Throughout my workday I use chat and video to communicate with colleagues around the world. We use PureCloud to easily share files, our desktops, and ideas as naturally as if we were in the same room. When I am not working, I pop onto another type of cloud to check my various social media for the latest news and technology trends as well as updates from my friends. In my professional and personal life like almost everyone else, I’m plugged into the cloud.
My journey to the cloud didn’t start with these collaboration tools, though. It began in the late ‘90s when I decided to pursue a graduate degree in networking and communications. It was an exciting and terrifying decision having just wrapped up an undergraduate degree in business management. But the professors assured me that the degree didn’t require any prior technical experience. However, during the first class of my first core technical core, we were informed how many people statistically would fail the first test. I was terrified by those statistics. My journey to the cloud was off to a rough start!
Little did I know then that I’d obtain the first important takeaway during my first trip to cloud that would remain relevant years later.
1. Learn to Embrace Information Overload
After graduation, I went to work for a telecommunications company just months before the dotcom recession was in full swing. Because of the economic turbulence, I held various positions in the telecommunications industry over the course of six years. I learned how to operate high-speed optical equipment, engineer building power requirements, develop Point of Presence (POP) systems, and work on digital cross-connect systems. I learned first-hand how a phone jack in a home connected to the Internet. I didn’t know it at the time, but I was a definitely cloud engineer.
2. Take Advantage of Every Learning Opportunity – Even If Everything You Learn Gets Replaced
It’s always important to stay sharp and agile so you can learn new things. In 2006, I started working at Interactive Intelligence, which Genesys acquired in December 2016. Switching to the software industry felt like jumping into the technology fast lane. In the contact center software industry, we create “features,” which is why we call teams who write code developers—not programmers. When developing new features, ideas are evaluated based on criteria like “the right way”, “a hack” or the “efficient way” of doing something. Software geeks love to solve problems and argue along the way!
3. Be Ready to Explain Yourself
In 2011, I became a solutions manager in then PureConnect cloud division of Interactive Intelligence was tasked to take on-premises software and turn it into a cloud-based contact center service. A cloud service consists of the following three things:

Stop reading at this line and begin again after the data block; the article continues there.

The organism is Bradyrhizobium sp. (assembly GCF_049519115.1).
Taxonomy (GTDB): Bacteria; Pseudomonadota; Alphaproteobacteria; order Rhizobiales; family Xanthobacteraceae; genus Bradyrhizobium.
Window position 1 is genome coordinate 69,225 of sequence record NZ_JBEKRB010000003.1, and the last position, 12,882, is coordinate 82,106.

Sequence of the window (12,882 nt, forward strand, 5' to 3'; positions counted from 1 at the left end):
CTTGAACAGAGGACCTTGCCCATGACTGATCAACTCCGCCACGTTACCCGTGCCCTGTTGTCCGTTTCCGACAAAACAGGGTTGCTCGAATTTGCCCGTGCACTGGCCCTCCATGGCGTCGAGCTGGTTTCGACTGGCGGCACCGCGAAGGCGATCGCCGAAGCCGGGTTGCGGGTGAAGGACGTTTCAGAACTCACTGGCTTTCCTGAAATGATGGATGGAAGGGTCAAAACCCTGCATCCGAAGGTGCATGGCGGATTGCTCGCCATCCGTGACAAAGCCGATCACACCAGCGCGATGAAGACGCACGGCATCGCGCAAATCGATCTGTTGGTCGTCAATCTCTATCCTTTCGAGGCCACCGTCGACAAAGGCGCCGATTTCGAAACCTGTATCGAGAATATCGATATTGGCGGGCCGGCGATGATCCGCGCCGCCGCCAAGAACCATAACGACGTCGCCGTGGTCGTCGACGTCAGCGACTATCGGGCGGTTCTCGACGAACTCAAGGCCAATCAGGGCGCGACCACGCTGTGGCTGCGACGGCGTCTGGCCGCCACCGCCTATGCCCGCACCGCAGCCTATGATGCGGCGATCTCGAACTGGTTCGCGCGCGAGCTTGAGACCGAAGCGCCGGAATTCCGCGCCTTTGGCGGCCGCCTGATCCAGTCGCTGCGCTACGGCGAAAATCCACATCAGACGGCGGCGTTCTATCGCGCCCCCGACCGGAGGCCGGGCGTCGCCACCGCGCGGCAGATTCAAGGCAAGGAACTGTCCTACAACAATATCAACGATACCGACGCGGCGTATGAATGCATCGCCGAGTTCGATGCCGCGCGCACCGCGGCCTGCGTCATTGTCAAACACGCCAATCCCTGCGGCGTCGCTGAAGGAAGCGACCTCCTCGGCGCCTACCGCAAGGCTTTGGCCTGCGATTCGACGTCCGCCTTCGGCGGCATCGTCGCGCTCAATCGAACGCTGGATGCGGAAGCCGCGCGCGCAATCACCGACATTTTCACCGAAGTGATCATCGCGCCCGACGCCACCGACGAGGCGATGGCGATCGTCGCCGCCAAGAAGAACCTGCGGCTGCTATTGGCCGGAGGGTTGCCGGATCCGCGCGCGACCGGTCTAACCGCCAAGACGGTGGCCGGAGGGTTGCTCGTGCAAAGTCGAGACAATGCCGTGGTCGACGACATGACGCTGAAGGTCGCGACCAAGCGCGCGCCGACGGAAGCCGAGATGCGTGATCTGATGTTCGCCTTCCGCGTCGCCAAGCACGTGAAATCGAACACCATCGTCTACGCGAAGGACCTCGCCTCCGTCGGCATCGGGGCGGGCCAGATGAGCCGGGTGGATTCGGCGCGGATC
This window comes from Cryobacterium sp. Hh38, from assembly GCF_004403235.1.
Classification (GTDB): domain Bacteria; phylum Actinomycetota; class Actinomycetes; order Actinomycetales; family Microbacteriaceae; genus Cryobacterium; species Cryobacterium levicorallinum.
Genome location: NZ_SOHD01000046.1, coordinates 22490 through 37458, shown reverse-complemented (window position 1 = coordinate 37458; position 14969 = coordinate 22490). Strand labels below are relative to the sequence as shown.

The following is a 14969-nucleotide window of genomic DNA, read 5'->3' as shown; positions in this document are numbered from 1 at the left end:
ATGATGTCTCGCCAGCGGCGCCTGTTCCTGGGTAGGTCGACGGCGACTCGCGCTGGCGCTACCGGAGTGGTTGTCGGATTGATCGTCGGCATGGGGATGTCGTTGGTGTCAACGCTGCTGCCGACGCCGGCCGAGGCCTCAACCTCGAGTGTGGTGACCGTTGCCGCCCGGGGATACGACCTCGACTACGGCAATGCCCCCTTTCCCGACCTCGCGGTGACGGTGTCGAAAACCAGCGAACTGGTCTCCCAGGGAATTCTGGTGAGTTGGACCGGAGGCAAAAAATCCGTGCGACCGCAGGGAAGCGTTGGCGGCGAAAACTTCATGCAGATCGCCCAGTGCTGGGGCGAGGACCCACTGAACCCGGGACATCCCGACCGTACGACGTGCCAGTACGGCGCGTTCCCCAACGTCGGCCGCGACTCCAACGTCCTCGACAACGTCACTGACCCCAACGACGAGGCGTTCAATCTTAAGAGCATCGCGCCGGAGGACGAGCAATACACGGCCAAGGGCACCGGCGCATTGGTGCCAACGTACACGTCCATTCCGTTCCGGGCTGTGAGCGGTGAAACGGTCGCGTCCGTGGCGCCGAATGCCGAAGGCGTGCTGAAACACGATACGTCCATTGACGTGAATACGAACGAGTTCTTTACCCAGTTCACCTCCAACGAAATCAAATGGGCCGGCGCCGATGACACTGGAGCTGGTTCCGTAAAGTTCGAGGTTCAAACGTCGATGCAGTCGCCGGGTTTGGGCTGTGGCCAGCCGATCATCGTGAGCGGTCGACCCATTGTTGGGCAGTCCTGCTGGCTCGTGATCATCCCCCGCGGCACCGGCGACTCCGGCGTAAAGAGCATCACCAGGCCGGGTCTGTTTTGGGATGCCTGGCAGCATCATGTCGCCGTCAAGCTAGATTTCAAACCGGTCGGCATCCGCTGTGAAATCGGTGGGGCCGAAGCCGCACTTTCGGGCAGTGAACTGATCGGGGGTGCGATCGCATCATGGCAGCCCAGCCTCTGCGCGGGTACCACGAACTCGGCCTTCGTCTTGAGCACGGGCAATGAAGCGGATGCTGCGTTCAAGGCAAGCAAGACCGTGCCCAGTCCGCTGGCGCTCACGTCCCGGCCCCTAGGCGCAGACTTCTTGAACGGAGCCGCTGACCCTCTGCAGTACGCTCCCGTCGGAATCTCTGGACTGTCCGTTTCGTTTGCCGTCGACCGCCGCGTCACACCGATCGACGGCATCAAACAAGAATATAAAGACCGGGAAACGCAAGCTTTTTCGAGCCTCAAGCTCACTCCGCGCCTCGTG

- A business solution that’s a collection of features
- Service deliverables, such as usage-based pricing, an SLA, and uptime guarantees
- A cloud-based delivery mechanism that offers high availability, business continuity, disaster recovery, data security, and operational excellence
As a mature contact center software company, our product already offered a great business solution. But turning it into a cloud solution was not simple. We learned that offering consistency, repeatable processes, and well-defined solutions prosper in the cloud.
4. Custom Solutions Don’t Scale; Configuration Solutions Do
This past year I took on a new challenge in the cloud division, overseeing the development of capabilities to improve the PureCloud platform for our partner community. The term “platform” used to refer to the underlying components that run software applications. But in today’s cloud-based world, contact center platforms are considered anything you can build upon to create features and services that weren’t envisioned during the initial design stage.
My objective is to provide features for partners that allow them to acquire and set up customers while creating value-add applications seamlessly. To reap the full benefits of the platform, we implement new features within our public API first. Developing features this way creates opportunities for our partner community to implement capabilities within their existing tools in a predictable manner, such as enabling partners to add our product catalog to their ordering systems. The next step is user interface development, which will allow partners to implement these features into daily use.
We’ll measure success by eliminating friction points between our partner community and the customers they provide with value-add services. We aim to achieve “The Network Effect,” a phenomenon in which a good or service becomes more valuable as more people use it. Focusing on tools and features for everyone makes the network effect possible.
5. The Cloud Provides Features and Tools to Make Creative Ideas a Reality
The best way to understand this fifth lesson is to use a platform that was truly built on the promise of the cloud to deliver unlimited scale; unmatched resiliency; broad functionality; and rapid, continuous innovation—PureCloud.
Start your journey to a cloud-based contact center. Get your PureCloud trial today.